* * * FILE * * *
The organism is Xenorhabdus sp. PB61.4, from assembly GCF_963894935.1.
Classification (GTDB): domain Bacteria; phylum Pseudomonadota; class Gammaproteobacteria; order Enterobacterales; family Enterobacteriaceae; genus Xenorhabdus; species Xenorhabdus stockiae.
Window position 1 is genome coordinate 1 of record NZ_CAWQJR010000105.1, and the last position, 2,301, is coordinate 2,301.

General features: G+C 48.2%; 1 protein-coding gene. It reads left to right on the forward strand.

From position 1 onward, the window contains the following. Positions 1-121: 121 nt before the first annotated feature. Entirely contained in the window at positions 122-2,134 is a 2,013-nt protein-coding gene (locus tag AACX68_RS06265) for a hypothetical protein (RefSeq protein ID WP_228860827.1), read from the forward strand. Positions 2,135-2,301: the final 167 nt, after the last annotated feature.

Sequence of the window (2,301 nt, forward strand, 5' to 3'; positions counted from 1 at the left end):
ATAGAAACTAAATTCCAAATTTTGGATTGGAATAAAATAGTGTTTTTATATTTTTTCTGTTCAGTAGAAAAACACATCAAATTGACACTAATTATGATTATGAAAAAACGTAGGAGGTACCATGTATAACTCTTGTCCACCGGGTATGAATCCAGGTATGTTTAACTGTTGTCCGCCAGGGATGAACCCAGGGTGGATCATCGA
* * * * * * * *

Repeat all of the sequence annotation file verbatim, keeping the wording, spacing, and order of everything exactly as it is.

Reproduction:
The organism is Xenorhabdus sp. PB61.4, from assembly GCF_963894935.1.
Classification (GTDB): domain Bacteria; phylum Pseudomonadota; class Gammaproteobacteria; order Enterobacterales; family Enterobacteriaceae; genus Xenorhabdus; species Xenorhabdus stockiae.
Window position 1 is genome coordinate 1 of record NZ_CAWQJR010000105.1, and the last position, 2,301, is coordinate 2,301.

General features: G+C 48.2%; 1 protein-coding gene. It reads left to right on the forward strand.

From position 1 onward, the window contains the following. Positions 1-121: 121 nt before the first annotated feature. Entirely contained in the window at positions 122-2,134 is a 2,013-nt protein-coding gene (locus tag AACX68_RS06265) for a hypothetical protein (RefSeq protein ID WP_228860827.1), read from the forward strand. Positions 2,135-2,301: the final 167 nt, after the last annotated feature.

Sequence of the window (2,301 nt, forward strand, 5' to 3'; positions counted from 1 at the left end):
ATAGAAACTAAATTCCAAATTTTGGATTGGAATAAAATAGTGTTTTTATATTTTTTCTGTTCAGTAGAAAAACACATCAAATTGACACTAATTATGATTATGAAAAAACGTAGGAGGTACCATGTATAACTCTTGTCCACCGGGTATGAATCCAGGTATGTTTAACTGTTGTCCGCCAGGGATGAACCCAGGGTGGATCATCGA